Raised in the historic city of Isfahan, Mohammad Gharipour received
his Ph.D. in Architectural Theory and History from Georgia Institute of
Technology in 2008 and Masters of Architecture from the University of Tehran in
2000. He teaches architecture at Morgan State University and is the Director and Founding Editor of the International Journal of Islamic Architecture. His
areas of research include Japanese traditional and contemporary architecture,
Persianate gardens and architecture, and restorative environments. He is the
recipient of Spiro Kostof fellowship award from the Society of Architectural
Historians (SAH) in 2008 and the author of several publications including Persian Gardens and Pavilions: Reflections in
Poetry, Arts and History(I.B. Tauris, 2013). in 2014, Dr. Gharipour was presented with the National Endowment for Humanities Faculty Award for his research on Synagogues of Isfahan, Iran. He is also curator of the Archnet collection on Synagogues of Isfahan.
Feniger, Neta and Rachel Kallus. "Expertise in the Name of Diplomacy: The Israeli Plan for Rebuilding the Qazvin Region, Iran." In International Journal of Islamic Architecture, Volume 5, Number 1 (pp. 103-134), edited by Mohammad Gharipour, Bristol: Intellect, 2016.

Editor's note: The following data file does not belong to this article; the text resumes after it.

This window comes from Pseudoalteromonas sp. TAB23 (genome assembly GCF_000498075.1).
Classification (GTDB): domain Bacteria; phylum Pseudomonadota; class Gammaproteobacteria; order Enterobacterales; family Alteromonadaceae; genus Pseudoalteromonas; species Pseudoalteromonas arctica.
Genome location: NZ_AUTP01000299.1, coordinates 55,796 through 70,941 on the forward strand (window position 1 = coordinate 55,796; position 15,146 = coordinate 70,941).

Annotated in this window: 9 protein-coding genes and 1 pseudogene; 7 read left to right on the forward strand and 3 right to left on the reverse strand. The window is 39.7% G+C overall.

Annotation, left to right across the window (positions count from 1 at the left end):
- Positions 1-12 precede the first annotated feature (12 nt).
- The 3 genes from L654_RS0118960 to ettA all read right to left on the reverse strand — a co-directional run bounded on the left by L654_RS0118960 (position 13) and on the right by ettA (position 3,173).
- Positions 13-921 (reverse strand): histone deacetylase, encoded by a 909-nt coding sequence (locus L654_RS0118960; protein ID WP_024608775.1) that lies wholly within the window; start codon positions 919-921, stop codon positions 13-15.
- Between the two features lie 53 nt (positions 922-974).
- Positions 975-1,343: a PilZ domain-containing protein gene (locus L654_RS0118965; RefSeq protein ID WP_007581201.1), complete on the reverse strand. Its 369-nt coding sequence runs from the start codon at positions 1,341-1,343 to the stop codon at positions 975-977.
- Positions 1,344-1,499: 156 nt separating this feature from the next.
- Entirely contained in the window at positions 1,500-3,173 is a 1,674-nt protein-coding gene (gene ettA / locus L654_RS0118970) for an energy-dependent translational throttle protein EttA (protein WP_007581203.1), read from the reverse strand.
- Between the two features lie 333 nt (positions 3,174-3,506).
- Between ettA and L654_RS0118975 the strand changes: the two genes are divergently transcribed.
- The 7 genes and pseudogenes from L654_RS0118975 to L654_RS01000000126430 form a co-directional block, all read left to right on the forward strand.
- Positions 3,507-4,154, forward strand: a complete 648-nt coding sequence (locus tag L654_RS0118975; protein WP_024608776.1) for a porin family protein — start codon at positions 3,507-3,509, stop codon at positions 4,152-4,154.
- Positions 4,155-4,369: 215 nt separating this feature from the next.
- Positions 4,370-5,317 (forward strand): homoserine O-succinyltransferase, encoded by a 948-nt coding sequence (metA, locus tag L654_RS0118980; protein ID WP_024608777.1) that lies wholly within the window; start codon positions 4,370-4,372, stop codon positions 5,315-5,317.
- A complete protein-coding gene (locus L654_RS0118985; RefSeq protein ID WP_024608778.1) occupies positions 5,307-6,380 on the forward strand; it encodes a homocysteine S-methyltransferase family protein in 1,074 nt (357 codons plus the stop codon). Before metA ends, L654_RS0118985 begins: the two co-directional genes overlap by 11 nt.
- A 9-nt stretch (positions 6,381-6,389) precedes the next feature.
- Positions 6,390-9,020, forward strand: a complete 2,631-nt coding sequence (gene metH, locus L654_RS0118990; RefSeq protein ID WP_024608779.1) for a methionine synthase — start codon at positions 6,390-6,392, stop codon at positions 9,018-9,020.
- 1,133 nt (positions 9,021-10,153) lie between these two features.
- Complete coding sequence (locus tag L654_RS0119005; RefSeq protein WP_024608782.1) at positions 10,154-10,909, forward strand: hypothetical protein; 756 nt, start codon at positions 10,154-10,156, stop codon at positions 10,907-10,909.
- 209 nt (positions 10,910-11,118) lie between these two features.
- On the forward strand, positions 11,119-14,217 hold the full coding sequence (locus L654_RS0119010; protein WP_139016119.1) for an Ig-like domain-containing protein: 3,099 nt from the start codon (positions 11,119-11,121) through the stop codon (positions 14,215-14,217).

After the September 1962 earthquake in the Qazvin region of Iran, Israel sent planning experts to assist Iranian relief efforts. A small project, the reconstruction of one village, led to a larger project initiated by the United Nations, in which a team of experts from Israel were sent to survey and plan the region devastated by the quake. This resulted in a comprehensive regional plan, and detailed plans for several villages. Israeli assistance to Iran was also intended to reinforce bilateral relations between the countries. The disaster offered an opportunity for demonstrating Israeli expertise in a range of fields including architecture, and to consolidate Israel’s international image as an agent for development. This article examines transnational exchange via professional expertise, using the participation of Israeli architects in the rebuilding of Qazvin as a case study, in order to demonstrate that architects were agents of Israel’s diplomatic goals. The architects had professional objectives, namely the creation of a modern plan for the region and its villages. At the same time, these objectives were intertwined with the Shah of Iran’s national modernization plan, and with Israel’s desire to become Iran’s ally in this drive for change and modernization, in the hope of promoting a different, more modern, Middle East.